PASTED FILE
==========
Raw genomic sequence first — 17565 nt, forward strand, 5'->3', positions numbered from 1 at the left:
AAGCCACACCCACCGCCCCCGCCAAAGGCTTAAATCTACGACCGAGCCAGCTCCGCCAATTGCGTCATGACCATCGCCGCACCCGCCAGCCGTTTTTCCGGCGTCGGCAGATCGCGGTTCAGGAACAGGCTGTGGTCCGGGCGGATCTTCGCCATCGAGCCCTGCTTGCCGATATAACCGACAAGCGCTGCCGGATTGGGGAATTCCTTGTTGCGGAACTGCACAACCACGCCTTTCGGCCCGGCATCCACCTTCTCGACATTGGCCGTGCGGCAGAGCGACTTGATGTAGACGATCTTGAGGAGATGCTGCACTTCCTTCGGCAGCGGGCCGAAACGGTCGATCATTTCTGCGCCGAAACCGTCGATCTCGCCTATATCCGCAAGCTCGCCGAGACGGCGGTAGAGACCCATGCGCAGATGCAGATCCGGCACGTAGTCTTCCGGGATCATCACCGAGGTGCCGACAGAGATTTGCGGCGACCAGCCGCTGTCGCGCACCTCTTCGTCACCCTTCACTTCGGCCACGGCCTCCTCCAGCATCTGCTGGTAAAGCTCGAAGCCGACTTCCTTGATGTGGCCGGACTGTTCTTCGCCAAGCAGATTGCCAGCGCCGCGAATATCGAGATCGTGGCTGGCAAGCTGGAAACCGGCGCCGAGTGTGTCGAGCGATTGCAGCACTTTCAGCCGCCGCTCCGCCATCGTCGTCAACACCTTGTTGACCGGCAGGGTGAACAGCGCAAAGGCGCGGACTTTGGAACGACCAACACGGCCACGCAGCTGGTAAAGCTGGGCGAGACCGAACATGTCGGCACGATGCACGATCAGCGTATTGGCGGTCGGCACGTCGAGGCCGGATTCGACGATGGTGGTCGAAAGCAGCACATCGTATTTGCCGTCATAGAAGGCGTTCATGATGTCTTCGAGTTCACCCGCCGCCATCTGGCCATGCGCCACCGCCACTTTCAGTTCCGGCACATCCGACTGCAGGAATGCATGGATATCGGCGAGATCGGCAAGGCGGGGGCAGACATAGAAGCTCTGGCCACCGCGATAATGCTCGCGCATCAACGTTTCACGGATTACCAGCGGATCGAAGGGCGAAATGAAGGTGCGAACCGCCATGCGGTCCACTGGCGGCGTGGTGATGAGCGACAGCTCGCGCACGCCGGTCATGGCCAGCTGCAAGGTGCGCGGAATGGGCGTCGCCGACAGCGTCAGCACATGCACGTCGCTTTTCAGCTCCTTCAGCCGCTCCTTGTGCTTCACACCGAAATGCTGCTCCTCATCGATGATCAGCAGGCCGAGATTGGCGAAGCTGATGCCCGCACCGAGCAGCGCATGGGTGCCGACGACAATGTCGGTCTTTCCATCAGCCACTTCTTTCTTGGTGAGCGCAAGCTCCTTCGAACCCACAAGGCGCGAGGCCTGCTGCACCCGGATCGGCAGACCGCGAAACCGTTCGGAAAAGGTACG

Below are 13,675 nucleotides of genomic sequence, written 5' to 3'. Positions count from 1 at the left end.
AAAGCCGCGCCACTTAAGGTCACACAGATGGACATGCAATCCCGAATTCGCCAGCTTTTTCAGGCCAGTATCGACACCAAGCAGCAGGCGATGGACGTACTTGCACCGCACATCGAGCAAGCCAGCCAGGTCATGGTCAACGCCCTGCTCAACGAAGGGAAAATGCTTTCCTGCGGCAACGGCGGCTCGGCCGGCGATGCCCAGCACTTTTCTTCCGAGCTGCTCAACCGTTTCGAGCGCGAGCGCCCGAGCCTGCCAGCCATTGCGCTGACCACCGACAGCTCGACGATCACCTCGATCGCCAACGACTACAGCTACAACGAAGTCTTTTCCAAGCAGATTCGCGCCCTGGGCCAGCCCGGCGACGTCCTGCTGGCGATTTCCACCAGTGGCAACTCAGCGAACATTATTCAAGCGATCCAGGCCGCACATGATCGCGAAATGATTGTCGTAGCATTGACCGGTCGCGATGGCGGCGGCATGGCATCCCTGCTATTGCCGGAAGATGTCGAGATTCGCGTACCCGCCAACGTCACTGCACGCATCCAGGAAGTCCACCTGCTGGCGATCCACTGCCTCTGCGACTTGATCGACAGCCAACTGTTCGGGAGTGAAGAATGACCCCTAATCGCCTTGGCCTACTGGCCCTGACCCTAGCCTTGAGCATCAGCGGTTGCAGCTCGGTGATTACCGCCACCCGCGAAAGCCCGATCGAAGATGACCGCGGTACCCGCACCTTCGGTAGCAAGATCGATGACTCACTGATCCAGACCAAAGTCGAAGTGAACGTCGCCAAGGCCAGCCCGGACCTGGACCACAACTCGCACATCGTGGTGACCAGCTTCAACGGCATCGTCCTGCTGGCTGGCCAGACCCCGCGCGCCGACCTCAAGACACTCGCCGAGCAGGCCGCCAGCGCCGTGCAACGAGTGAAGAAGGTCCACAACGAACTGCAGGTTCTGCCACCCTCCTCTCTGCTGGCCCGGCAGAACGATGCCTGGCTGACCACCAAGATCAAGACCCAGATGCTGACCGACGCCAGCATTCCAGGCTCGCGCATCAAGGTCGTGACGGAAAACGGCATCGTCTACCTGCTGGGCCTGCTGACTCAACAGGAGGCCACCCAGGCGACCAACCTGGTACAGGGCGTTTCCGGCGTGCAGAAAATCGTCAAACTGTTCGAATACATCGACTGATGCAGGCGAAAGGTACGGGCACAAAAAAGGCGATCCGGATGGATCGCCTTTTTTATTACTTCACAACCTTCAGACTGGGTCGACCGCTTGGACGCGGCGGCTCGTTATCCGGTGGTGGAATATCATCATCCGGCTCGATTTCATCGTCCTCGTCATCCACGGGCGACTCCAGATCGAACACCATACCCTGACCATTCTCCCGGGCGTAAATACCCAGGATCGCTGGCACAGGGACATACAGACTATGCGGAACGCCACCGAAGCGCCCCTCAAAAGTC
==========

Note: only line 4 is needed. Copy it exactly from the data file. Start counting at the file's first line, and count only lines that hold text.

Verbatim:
AAAGCCGCGCCACTTAAGGTCACACAGATGGACATGCAATCCCGAATTCGCCAGCTTTTTCAGGCCAGTATCGACACCAAGCAGCAGGCGATGGACGTACTTGCACCGCACATCGAGCAAGCCAGCCAGGTCATGGTCAACGCCCTGCTCAACGAAGGGAAAATGCTTTCCTGCGGCAACGGCGGCTCGGCCGGCGATGCCCAGCACTTTTCTTCCGAGCTGCTCAACCGTTTCGAGCGCGAGCGCCCGAGCCTGCCAGCCATTGCGCTGACCACCGACAGCTCGACGATCACCTCGATCGCCAACGACTACAGCTACAACGAAGTCTTTTCCAAGCAGATTCGCGCCCTGGGCCAGCCCGGCGACGTCCTGCTGGCGATTTCCACCAGTGGCAACTCAGCGAACATTATTCAAGCGATCCAGGCCGCACATGATCGCGAAATGATTGTCGTAGCATTGACCGGTCGCGATGGCGGCGGCATGGCATCCCTGCTATTGCCGGAAGATGTCGAGATTCGCGTACCCGCCAACGTCACTGCACGCATCCAGGAAGTCCACCTGCTGGCGATCCACTGCCTCTGCGACTTGATCGACAGCCAACTGTTCGGGAGTGAAGAATGACCCCTAATCGCCTTGGCCTACTGGCCCTGACCCTAGCCTTGAGCATCAGCGGTTGCAGCTCGGTGATTACCGCCACCCGCGAAAGCCCGATCGAAGATGACCGCGGTACCCGCACCTTCGGTAGCAAGATCGATGACTCACTGATCCAGACCAAAGTCGAAGTGAACGTCGCCAAGGCCAGCCCGGACCTGGACCACAACTCGCACATCGTGGTGACCAGCTTCAACGGCATCGTCCTGCTGGCTGGCCAGACCCCGCGCGCCGACCTCAAGACACTCGCCGAGCAGGCCGCCAGCGCCGTGCAACGAGTGAAGAAGGTCCACAACGAACTGCAGGTTCTGCCACCCTCCTCTCTGCTGGCCCGGCAGAACGATGCCTGGCTGACCACCAAGATCAAGACCCAGATGCTGACCGACGCCAGCATTCCAGGCTCGCGCATCAAGGTCGTGACGGAAAACGGCATCGTCTACCTGCTGGGCCTGCTGACTCAACAGGAGGCCACCCAGGCGACCAACCTGGTACAGGGCGTTTCCGGCGTGCAGAAAATCGTCAAACTGTTCGAATACATCGACTGATGCAGGCGAAAGGTACGGGCACAAAAAAGGCGATCCGGATGGATCGCCTTTTTTATTACTTCACAACCTTCAGACTGGGTCGACCGCTTGGACGCGGCGGCTCGTTATCCGGTGGTGGAATATCATCATCCGGCTCGATTTCATCGTCCTCGTCATCCACGGGCGACTCCAGATCGAACACCATACCCTGACCATTCTCCCGGGCGTAAATACCCAGGATCGCTGGCACAGGGACATACAGACTATGCGGAACGCCACCGAAGCGCCCCTCAAAAGTC